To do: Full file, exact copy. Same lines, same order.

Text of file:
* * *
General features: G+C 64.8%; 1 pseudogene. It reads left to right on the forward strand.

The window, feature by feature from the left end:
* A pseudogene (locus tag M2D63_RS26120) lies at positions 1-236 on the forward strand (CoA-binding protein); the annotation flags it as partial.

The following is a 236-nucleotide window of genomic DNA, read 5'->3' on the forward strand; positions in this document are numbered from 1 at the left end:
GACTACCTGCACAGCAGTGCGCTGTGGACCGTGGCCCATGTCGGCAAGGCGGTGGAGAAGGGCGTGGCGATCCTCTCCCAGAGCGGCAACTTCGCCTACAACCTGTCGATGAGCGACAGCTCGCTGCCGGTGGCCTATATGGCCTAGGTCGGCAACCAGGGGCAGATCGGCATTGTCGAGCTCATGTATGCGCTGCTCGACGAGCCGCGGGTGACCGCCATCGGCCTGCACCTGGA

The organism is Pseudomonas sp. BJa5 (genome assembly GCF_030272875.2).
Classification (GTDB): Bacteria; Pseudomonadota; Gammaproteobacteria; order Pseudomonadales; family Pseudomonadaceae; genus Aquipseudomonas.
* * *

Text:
General features: G+C 64.8%; 1 pseudogene. It reads left to right on the forward strand.

The window, feature by feature from the left end:
* A pseudogene (locus tag M2D63_RS26120) lies at positions 1-236 on the forward strand (CoA-binding protein); the annotation flags it as partial.

The following is a 236-nucleotide window of genomic DNA, read 5'->3' on the forward strand; positions in this document are numbered from 1 at the left end:
GACTACCTGCACAGCAGTGCGCTGTGGACCGTGGCCCATGTCGGCAAGGCGGTGGAGAAGGGCGTGGCGATCCTCTCCCAGAGCGGCAACTTCGCCTACAACCTGTCGATGAGCGACAGCTCGCTGCCGGTGGCCTATATGGCCTAGGTCGGCAACCAGGGGCAGATCGGCATTGTCGAGCTCATGTATGCGCTGCTCGACGAGCCGCGGGTGACCGCCATCGGCCTGCACCTGGA

The organism is Pseudomonas sp. BJa5 (genome assembly GCF_030272875.2).
Classification (GTDB): Bacteria; Pseudomonadota; Gammaproteobacteria; order Pseudomonadales; family Pseudomonadaceae; genus Aquipseudomonas.